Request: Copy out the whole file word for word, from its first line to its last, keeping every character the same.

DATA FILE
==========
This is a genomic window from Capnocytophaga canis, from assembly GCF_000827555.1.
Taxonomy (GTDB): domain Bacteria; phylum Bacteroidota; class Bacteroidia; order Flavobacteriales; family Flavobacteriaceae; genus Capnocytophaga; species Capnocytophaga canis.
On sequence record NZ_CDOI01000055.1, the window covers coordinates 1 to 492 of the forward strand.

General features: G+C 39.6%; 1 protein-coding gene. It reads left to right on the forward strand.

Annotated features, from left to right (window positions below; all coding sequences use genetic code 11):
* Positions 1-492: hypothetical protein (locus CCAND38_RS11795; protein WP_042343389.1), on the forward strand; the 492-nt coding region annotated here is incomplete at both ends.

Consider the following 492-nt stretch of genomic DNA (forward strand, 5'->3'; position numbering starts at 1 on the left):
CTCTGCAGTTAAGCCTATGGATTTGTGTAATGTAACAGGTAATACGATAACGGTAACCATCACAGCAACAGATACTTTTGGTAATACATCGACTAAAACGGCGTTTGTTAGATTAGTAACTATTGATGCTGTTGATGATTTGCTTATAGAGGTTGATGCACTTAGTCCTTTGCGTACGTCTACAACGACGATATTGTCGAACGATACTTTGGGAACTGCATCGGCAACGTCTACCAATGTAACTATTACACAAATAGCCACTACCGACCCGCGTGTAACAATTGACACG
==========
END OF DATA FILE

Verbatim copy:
This is a genomic window from Capnocytophaga canis, from assembly GCF_000827555.1.
Taxonomy (GTDB): domain Bacteria; phylum Bacteroidota; class Bacteroidia; order Flavobacteriales; family Flavobacteriaceae; genus Capnocytophaga; species Capnocytophaga canis.
On sequence record NZ_CDOI01000055.1, the window covers coordinates 1 to 492 of the forward strand.

General features: G+C 39.6%; 1 protein-coding gene. It reads left to right on the forward strand.

Annotated features, from left to right (window positions below; all coding sequences use genetic code 11):
* Positions 1-492: hypothetical protein (locus CCAND38_RS11795; protein WP_042343389.1), on the forward strand; the 492-nt coding region annotated here is incomplete at both ends.

Consider the following 492-nt stretch of genomic DNA (forward strand, 5'->3'; position numbering starts at 1 on the left):
CTCTGCAGTTAAGCCTATGGATTTGTGTAATGTAACAGGTAATACGATAACGGTAACCATCACAGCAACAGATACTTTTGGTAATACATCGACTAAAACGGCGTTTGTTAGATTAGTAACTATTGATGCTGTTGATGATTTGCTTATAGAGGTTGATGCACTTAGTCCTTTGCGTACGTCTACAACGACGATATTGTCGAACGATACTTTGGGAACTGCATCGGCAACGTCTACCAATGTAACTATTACACAAATAGCCACTACCGACCCGCGTGTAACAATTGACACG